Wednesday, January 26, 2011

Mindfulness Meditation Changes the Brain, Study Shows

A new study shows intriguing evidence that mindfulness meditation changes the brain. Specifically, a regular practice of mindfulness meditation appeared to cause measurable changes in the brain’s gray matter of the study’s participants. This is a phenomenal finding that should go far in encouraging people to take up mindfulness as a regular discipline.

What is Mindfulness?

The simplest way to explain mindfulness is that it is complete moment-to-moment awareness of all thoughts, sensations, feelings, and states of mind. Moreover, your awareness of these aspects of your being is completely nonjudgmental. You just notice them in a detached way, as if you were a scientist looking at an organism in a petrie dish. In other words, you do not become hooked by your experiences—rather actual or sensory—you just observe what is.

Image by Ha Pe_Gera
 And yes, this is also the concept that Eckhart Tolle describes in his book Living in the Now.

This seems simple and, actually, it is simple. But it is so hard for most people to do. Until you try mindfulness, you won’t realize how seldom you live in the present moment and how seldom your thoughts are without judgment.

The beauty of mindfulness is that you can practice it all day—every day—of your life without pausing in your activities. Soon, it will become your primary state of being. But to hasten this state of being, you should set aside some quiet time every day to practice mindfulness meditation

Mindfulness Meditation and the Brain

In this latest study, 16 volunteers were given MRIs to assess their brain structures. Then they participated in the eight week stress reduction program at the famed Mindfulness-Based Stress reduction program at the University of Massachusetts Center for Mindfulness. While participating in this program, the volunteers were instructed to keep track of how much time that they spent actively practicing mindfulness meditation each day. While the volunteers were being trained in, and practiced, Mindfulness Meditation, researchers gave MRIs to a control group of volunteers who did not meditate.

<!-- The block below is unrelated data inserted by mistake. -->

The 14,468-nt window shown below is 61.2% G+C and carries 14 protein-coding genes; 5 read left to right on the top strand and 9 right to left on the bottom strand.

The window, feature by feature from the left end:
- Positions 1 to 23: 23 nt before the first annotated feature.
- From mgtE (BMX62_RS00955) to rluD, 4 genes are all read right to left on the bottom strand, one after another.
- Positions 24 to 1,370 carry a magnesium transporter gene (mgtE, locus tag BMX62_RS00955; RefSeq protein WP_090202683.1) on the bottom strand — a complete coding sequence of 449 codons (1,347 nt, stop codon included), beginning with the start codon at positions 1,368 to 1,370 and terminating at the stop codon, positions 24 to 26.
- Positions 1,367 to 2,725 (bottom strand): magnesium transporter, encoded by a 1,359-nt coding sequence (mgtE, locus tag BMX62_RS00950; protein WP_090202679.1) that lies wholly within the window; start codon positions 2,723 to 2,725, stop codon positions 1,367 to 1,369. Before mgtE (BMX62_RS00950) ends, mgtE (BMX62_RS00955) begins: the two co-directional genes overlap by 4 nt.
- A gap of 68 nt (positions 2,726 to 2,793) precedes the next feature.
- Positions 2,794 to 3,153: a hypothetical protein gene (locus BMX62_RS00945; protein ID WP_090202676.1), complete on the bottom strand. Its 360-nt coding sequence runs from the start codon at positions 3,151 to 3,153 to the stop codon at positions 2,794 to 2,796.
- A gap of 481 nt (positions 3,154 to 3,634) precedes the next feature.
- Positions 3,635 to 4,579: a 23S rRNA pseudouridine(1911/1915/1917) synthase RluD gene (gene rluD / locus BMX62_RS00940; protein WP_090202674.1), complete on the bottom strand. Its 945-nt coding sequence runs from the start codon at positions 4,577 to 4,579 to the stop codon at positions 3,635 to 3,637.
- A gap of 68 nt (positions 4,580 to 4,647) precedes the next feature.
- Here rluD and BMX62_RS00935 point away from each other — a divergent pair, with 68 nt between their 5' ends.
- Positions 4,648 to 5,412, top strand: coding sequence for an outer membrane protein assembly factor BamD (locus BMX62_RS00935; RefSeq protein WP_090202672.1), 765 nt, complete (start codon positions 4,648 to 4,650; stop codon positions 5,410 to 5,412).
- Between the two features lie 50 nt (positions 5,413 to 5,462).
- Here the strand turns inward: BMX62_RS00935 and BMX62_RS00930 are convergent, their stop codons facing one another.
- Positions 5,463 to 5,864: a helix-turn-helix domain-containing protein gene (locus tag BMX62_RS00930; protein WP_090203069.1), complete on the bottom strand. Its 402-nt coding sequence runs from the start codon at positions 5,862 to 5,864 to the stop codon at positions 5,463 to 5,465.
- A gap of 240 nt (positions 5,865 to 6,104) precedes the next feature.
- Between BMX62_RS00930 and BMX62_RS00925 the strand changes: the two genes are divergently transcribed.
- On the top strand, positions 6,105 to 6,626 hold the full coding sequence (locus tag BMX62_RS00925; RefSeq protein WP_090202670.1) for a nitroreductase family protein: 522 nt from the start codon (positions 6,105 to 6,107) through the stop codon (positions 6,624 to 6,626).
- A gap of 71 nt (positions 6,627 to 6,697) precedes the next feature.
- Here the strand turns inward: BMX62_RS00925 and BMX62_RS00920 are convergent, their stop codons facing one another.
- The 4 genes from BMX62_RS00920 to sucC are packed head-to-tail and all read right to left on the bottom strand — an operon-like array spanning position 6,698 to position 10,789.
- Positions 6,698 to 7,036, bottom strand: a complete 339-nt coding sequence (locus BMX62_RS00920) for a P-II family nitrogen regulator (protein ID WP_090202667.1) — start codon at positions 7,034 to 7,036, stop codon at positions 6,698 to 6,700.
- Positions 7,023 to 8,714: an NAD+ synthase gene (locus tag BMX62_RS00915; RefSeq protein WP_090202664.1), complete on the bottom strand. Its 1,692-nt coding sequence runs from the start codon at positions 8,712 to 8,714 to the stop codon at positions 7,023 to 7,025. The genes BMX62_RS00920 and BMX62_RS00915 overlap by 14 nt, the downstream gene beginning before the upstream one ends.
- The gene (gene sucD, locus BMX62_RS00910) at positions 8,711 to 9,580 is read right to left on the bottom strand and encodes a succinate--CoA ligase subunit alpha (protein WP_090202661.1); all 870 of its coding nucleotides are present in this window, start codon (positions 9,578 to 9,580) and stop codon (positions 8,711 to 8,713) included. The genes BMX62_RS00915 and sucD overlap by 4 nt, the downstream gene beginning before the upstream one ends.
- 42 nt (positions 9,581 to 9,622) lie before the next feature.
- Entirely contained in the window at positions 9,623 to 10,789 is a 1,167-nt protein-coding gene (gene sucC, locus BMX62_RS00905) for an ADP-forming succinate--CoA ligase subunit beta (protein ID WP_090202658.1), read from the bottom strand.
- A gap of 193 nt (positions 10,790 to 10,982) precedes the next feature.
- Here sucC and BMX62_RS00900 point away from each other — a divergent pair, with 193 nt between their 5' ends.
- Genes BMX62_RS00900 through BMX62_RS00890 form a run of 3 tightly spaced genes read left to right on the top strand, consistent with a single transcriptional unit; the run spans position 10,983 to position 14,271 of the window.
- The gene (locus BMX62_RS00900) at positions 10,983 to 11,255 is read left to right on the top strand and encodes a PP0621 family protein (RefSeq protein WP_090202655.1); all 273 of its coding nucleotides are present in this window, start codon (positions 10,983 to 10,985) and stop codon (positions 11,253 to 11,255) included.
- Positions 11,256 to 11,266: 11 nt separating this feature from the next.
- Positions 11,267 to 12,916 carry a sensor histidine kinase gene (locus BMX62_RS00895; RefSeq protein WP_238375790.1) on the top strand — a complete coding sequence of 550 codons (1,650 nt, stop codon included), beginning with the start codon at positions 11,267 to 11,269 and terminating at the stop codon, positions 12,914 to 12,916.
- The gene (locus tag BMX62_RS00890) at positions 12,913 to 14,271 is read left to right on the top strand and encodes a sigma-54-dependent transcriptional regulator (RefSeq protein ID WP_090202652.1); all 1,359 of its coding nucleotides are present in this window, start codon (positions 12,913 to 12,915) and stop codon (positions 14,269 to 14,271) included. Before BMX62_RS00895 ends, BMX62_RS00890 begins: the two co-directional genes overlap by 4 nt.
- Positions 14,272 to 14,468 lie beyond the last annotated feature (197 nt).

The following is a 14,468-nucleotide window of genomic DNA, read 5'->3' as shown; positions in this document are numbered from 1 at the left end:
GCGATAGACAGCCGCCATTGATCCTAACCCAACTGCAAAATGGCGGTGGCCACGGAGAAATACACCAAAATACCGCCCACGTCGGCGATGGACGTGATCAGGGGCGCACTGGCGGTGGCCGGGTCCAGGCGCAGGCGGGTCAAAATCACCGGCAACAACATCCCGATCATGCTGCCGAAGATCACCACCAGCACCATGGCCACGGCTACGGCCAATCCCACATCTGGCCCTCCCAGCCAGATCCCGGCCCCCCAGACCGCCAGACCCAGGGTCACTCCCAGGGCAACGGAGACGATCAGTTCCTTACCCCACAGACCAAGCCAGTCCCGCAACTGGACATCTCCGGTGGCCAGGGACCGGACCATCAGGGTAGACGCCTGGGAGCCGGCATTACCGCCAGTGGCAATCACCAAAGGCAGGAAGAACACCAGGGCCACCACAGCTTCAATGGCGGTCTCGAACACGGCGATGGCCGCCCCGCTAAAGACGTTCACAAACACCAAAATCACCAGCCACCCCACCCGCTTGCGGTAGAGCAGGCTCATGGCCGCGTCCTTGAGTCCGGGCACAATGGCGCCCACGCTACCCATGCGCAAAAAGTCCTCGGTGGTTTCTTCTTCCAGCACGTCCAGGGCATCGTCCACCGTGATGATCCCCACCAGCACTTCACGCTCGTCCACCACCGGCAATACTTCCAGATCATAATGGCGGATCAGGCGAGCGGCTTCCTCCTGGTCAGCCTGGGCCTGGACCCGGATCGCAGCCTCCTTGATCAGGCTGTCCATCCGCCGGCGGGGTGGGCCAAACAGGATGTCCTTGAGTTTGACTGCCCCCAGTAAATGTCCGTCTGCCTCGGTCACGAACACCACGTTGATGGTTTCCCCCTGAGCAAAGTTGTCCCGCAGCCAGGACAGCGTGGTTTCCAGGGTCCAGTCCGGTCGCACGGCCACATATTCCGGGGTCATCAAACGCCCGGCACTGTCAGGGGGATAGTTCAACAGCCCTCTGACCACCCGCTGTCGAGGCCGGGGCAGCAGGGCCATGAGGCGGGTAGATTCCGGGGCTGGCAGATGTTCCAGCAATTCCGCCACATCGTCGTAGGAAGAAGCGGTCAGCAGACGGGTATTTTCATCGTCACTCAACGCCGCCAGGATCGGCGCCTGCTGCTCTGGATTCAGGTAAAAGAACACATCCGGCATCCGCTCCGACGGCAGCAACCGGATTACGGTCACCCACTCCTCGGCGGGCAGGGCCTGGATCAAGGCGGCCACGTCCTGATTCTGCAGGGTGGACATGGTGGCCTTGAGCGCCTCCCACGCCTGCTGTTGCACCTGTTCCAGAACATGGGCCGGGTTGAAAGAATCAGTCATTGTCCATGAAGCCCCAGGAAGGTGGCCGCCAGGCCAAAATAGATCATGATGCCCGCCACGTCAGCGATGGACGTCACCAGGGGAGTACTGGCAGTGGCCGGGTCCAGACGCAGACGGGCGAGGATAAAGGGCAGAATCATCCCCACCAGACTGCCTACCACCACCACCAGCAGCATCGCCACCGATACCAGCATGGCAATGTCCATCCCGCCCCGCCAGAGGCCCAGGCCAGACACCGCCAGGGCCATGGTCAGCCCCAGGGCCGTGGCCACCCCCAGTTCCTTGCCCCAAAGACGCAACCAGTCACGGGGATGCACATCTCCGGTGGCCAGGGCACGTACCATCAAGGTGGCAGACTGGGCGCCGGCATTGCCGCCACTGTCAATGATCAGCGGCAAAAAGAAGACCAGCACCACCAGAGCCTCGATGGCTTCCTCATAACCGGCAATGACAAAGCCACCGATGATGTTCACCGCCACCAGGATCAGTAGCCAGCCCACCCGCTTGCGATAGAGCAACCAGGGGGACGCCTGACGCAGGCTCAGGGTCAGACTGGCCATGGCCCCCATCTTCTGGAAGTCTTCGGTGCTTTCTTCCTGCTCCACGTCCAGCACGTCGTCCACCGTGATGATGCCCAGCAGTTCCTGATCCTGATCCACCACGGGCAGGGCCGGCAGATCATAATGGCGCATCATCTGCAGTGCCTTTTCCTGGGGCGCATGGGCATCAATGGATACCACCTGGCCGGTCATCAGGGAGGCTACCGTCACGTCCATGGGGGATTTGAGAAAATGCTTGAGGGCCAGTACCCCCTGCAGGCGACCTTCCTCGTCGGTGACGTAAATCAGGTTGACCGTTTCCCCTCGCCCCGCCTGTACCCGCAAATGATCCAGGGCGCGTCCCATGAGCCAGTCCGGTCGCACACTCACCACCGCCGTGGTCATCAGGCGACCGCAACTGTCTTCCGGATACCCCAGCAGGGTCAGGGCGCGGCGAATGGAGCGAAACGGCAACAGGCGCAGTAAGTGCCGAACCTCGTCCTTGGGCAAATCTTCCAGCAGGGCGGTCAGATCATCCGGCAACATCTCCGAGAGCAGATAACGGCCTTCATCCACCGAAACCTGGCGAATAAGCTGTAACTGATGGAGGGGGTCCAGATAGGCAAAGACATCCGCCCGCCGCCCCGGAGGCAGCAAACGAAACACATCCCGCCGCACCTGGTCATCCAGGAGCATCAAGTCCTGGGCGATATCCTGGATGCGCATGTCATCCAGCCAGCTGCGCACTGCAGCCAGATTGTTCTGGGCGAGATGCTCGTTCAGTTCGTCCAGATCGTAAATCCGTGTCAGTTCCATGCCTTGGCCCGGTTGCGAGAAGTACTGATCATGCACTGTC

At the completion of the Mindfulness-Based Stress reduction programs, the 16 volunteers were again given MRIs to assess if any changes had taken place in their brains. They compared these MRIs against those of the control group.

And what did they find?

Well, they found changes in the brains of the mediators that were not present in those of the control group.

According to U.S. News Health (Health Day):

“The meditation group participants spent an average of 27 minutes a day doing mindfulness meditation exercises. The MRI scans taken after the eight-week program revealed increased gray matter density in the hippocampus (important for learning and memory) and in structures associated with compassion and self-awareness.

Mindfulness Meditation Reduces Stress

[Moreover], the investigators also found that participant-reported reductions in stress were associated with decreased gray matter density in the amygdale, which plays a role in anxiety and stress" (Source: U.S. News Health).

Imagine…just 27 minutes a day of mindfulness meditation can significantly decrease stress and anxiety, increase learning and memory, and give you a healthy infusion of compassion and self-awareness! Sign me up!

For a more detailed explanation of this study, along with the exciting implications of these findings, please watch the below video from Newsy. If you would like to read the results of this study, it will be published in the January 30th issue of the journal Psychiatry Research: Neuroimaging.

Do you have any experience with mindfulness meditation that you would like to share?


  1. Jiddu Krishnamurti telling a joke...

    “There are three monks, who had been sitting in deep meditation for many years amidst the Himalayan snow peaks, never speaking a word, in utter silence. One morning, one of the three suddenly speaks up and says, ‘What a lovely morning this is.’ And he falls silent again. Five years of silence pass, when all at once the second monk speaks up and says, ‘But we could do with some rain.’ There is silence among them for another five years, when suddenly the third monk says, ‘Why can’t you two stop chattering?”

  2. Most every thing we do changes the brain "chemistry" but you post was still interesting and novel. thanks